Potter Park Zoo strives to keep visitors and animals safe

Print More

By Krista Wilson
Listen Up Lansing Staff Reporter

Potter Park Zoo is the oldest public zoo in Michigan, and its main priority is to keep the public and animals safe.

A mandrill in the indoor monkey exhibit at the Potter Park Zoo. Photo by Krista Wilson.

A mandrill in the indoor monkey exhibit at the Potter Park Zoo. Photo by Krista Wilson.

Park Officer Sgt. Jordan Woodruff said, “The zoo is very safe, we have 24/7 coverage of the whole property.”

Amy Morris, zoo representative, said “We make sure the zoo is safe at all times because we don’t want anyone to get hurt. Animals like rhinos or tigers that could be potentially dangerous are not accessible for the public to touch, but our petting zoo exhibit is extremely safe.”

The black rhinoceros spotted in the picture is named Dopsee, a female whose favorite treats are apples, carrots, and yams. Photo by Krista Wilson.

The black rhinoceros spotted in the picture is named Dopsee, a female whose favorite treats are apples, carrots, and yams. Photo by Krista Wilson.

“The zoo has a very strict protocol where the whole zoo shuts down if an animal escapes,” said Woodruff. “If a child gets lost, we take that very serious as well. We lock down all the gates and don’t let anyone leave or come into the zoo.”

Dr. Allen T. Rutberg, said, “The welfare of animals and the welfare of human beings are linked, and to improve the relationship between animals and humans, there must be more understanding.”

This is one of two lions in the Lion House at the Potter Park Zoo. Photo by Krista Wilson.

This is one of two lions in the Lion House at the Potter Park Zoo. Photo by Krista Wilson.

Rutberg, director of Center for Animals and Public Policy at Tufts University in Massachusetts said it wasn’t until the 1970s when the government created a law addressing the welfare of animals.

”The animal welfare act was passed because the public pushed for regulations on the treatment of animals in public places and their use for medical research,” said Rutberg.

Potter Park Zoo holds permits to care for Bald Eagles that have been injured and cannot be released into the wild. Photo by Krista Wilson.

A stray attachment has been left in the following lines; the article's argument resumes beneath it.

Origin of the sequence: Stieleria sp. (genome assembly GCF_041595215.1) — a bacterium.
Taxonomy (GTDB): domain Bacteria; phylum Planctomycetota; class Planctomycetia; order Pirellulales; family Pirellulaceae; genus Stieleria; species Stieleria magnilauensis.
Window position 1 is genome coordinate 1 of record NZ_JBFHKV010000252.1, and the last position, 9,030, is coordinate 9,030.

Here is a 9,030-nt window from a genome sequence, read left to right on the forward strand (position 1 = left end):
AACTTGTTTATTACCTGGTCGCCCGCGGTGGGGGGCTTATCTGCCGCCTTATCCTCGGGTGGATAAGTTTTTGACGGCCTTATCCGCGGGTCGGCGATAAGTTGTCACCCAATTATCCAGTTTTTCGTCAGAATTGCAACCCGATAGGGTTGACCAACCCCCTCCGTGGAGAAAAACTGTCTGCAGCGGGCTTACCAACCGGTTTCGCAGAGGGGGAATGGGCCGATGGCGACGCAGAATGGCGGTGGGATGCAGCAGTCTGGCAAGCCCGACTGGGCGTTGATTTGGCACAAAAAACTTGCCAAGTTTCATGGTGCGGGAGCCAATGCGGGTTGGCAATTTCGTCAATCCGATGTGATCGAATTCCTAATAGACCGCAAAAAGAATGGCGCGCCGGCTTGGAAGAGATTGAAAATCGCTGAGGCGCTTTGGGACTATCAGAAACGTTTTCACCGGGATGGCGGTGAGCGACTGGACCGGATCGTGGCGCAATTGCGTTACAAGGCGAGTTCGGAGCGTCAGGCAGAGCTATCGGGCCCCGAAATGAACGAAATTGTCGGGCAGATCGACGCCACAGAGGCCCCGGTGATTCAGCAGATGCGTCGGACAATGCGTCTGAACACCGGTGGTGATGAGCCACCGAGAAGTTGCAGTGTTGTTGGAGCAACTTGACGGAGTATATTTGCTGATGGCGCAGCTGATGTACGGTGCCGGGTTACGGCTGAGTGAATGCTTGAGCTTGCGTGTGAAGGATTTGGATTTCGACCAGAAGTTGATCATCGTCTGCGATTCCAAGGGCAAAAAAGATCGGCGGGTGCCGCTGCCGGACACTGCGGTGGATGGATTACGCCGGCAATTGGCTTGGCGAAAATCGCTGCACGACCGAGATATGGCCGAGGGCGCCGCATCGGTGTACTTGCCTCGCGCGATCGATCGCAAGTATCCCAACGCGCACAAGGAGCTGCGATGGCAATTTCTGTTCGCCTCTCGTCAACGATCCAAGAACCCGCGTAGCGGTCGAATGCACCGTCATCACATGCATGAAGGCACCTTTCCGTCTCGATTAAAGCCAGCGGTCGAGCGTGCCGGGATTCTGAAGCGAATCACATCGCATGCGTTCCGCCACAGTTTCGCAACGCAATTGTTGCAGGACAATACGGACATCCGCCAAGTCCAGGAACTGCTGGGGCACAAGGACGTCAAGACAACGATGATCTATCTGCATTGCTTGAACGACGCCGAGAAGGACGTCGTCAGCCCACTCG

Potter Park Zoo holds permits to care for Bald Eagles that have been injured and cannot be released into the wild. Photo by Krista Wilson.

One of the peacocks that roam freely through Potter Park Zoo. Photo by Krista Wilson.

One of the peacocks that roam freely through Potter Park Zoo. Photo by Krista Wilson.

The zoo located at 1301 S. Pennsylvania Ave in Lansing, was originally just a public park when it opened in 1915. Morris said the very first animals were elk in 1920, and bears and deer were added that same year.

The land for the zoo was donated to Lansing by J.W and Sarah Potter, and the 58 acres was called Potter Park. It wasn’t until five years later that animals were donated to create a zoo, said Morris.

The emerald tree boa spends its day coiled up and draped over a horizontal branch. The boa is a part of the Birds and Reptiles exhibit. Photo by Krista Wilson.

The emerald tree boa spends its day coiled up and draped over a horizontal branch. The boa is a part of the Birds and Reptiles exhibit. Photo by Krista Wilson.

“It wasn’t until 1929 that the Bird House was completed, now it’s called the Bird and Reptile House,” said Morris. “A year later, the Lion House was completed, with the barn house coming almost 20 years later.”

Potter Park Zoo hours are 9 a.m. to 6 p.m. from April 1 through Labor Day. From Sept. 8 to Oct. 31 the zoo is opened from 9 a.m. to 4 p.m. on weekdays and 9 a.m. to 6 p.m. on weekends. Fall hours from Nov. 1 to March 31 are 10 a.m. to 4 p.m. all week. Photo by Krista Wilson.

Potter Park Zoo hours are 9 a.m. to 6 p.m. from April 1 through Labor Day. From Sept. 8 to Oct. 31 the zoo is opened from 9 a.m. to 4 p.m. on weekdays and 9 a.m. to 6 p.m. on weekends. Fall hours from Nov. 1 to March 31 are 10 a.m. to 4 p.m. all week. Photo by Krista Wilson.

Rob Vernon, Association of Zoos and Aquarium spokesperson said, “Our organization was founded in 1924 to ensure that zoos accredited by us meet higher standards than what is required by the law.”

Vernon said for a zoo to get accredited by the AZA, they have to get approved by the AZA Accreditation Commission, which carefully examines each zoo that applies.

“Benefits of accreditation helps zoos qualify for grant money easier and helps the zoos commit to the proper treatment of animals,” said Vernon.

Potter Park Zoo renewed its accreditation in 2007, after the zoo created its first advisory board to be represented in the Ingham County Parks and Recreation Commission, said Morris.

Potter Park Zoo, located at 1301 S. Pennsylvania Ave in Lansing is the oldest public zoo in Michigan. Map by Krista Wilson.

Potter Park Zoo, located at 1301 S. Pennsylvania Ave in Lansing is the oldest public zoo in Michigan. Map by Krista Wilson.

Comments are closed.